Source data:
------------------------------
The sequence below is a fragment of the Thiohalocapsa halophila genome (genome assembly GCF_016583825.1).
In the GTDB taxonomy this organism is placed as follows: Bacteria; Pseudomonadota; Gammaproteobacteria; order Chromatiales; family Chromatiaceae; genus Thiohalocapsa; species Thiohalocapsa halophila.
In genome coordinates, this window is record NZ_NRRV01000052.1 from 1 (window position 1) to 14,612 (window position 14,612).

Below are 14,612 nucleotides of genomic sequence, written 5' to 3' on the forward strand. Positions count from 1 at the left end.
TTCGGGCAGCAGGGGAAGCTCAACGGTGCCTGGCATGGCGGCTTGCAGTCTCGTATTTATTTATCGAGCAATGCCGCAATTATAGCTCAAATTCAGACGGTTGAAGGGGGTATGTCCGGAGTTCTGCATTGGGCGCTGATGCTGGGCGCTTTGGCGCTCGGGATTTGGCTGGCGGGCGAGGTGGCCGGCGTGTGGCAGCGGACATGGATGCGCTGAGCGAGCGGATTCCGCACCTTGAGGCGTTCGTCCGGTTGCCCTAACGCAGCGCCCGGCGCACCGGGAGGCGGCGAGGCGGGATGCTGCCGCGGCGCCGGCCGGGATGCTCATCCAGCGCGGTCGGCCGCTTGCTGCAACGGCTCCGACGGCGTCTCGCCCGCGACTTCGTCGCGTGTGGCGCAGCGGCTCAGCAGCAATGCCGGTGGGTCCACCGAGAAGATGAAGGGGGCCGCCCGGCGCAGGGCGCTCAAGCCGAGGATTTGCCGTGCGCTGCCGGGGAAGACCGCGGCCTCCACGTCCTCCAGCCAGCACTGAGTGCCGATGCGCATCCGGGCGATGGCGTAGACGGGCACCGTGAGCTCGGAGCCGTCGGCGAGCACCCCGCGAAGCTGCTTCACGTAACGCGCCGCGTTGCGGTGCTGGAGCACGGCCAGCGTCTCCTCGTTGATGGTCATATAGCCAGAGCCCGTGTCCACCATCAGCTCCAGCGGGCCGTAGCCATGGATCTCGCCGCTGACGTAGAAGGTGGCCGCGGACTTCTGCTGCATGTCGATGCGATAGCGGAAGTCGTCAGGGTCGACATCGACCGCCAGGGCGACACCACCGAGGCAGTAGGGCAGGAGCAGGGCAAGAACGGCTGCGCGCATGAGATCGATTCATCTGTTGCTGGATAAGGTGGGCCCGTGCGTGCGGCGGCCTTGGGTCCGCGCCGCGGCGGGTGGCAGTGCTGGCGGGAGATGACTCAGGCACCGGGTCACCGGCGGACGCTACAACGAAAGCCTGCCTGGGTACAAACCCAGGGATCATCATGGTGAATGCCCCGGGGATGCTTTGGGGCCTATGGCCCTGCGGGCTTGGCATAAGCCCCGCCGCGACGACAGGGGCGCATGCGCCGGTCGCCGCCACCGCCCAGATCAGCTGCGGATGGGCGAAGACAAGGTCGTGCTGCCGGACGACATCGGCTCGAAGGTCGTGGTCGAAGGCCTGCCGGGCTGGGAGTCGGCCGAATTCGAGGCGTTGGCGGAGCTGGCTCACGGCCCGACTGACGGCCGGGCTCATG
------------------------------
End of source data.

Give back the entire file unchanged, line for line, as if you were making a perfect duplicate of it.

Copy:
The sequence below is a fragment of the Thiohalocapsa halophila genome (genome assembly GCF_016583825.1).
In the GTDB taxonomy this organism is placed as follows: Bacteria; Pseudomonadota; Gammaproteobacteria; order Chromatiales; family Chromatiaceae; genus Thiohalocapsa; species Thiohalocapsa halophila.
In genome coordinates, this window is record NZ_NRRV01000052.1 from 1 (window position 1) to 14,612 (window position 14,612).

Below are 14,612 nucleotides of genomic sequence, written 5' to 3' on the forward strand. Positions count from 1 at the left end.
TTCGGGCAGCAGGGGAAGCTCAACGGTGCCTGGCATGGCGGCTTGCAGTCTCGTATTTATTTATCGAGCAATGCCGCAATTATAGCTCAAATTCAGACGGTTGAAGGGGGTATGTCCGGAGTTCTGCATTGGGCGCTGATGCTGGGCGCTTTGGCGCTCGGGATTTGGCTGGCGGGCGAGGTGGCCGGCGTGTGGCAGCGGACATGGATGCGCTGAGCGAGCGGATTCCGCACCTTGAGGCGTTCGTCCGGTTGCCCTAACGCAGCGCCCGGCGCACCGGGAGGCGGCGAGGCGGGATGCTGCCGCGGCGCCGGCCGGGATGCTCATCCAGCGCGGTCGGCCGCTTGCTGCAACGGCTCCGACGGCGTCTCGCCCGCGACTTCGTCGCGTGTGGCGCAGCGGCTCAGCAGCAATGCCGGTGGGTCCACCGAGAAGATGAAGGGGGCCGCCCGGCGCAGGGCGCTCAAGCCGAGGATTTGCCGTGCGCTGCCGGGGAAGACCGCGGCCTCCACGTCCTCCAGCCAGCACTGAGTGCCGATGCGCATCCGGGCGATGGCGTAGACGGGCACCGTGAGCTCGGAGCCGTCGGCGAGCACCCCGCGAAGCTGCTTCACGTAACGCGCCGCGTTGCGGTGCTGGAGCACGGCCAGCGTCTCCTCGTTGATGGTCATATAGCCAGAGCCCGTGTCCACCATCAGCTCCAGCGGGCCGTAGCCATGGATCTCGCCGCTGACGTAGAAGGTGGCCGCGGACTTCTGCTGCATGTCGATGCGATAGCGGAAGTCGTCAGGGTCGACATCGACCGCCAGGGCGACACCACCGAGGCAGTAGGGCAGGAGCAGGGCAAGAACGGCTGCGCGCATGAGATCGATTCATCTGTTGCTGGATAAGGTGGGCCCGTGCGTGCGGCGGCCTTGGGTCCGCGCCGCGGCGGGTGGCAGTGCTGGCGGGAGATGACTCAGGCACCGGGTCACCGGCGGACGCTACAACGAAAGCCTGCCTGGGTACAAACCCAGGGATCATCATGGTGAATGCCCCGGGGATGCTTTGGGGCCTATGGCCCTGCGGGCTTGGCATAAGCCCCGCCGCGACGACAGGGGCGCATGCGCCGGTCGCCGCCACCGCCCAGATCAGCTGCGGATGGGCGAAGACAAGGTCGTGCTGCCGGACGACATCGGCTCGAAGGTCGTGGTCGAAGGCCTGCCGGGCTGGGAGTCGGCCGAATTCGAGGCGTTGGCGGAGCTGGCTCACGGCCCGACTGACGGCCGGGCTCATG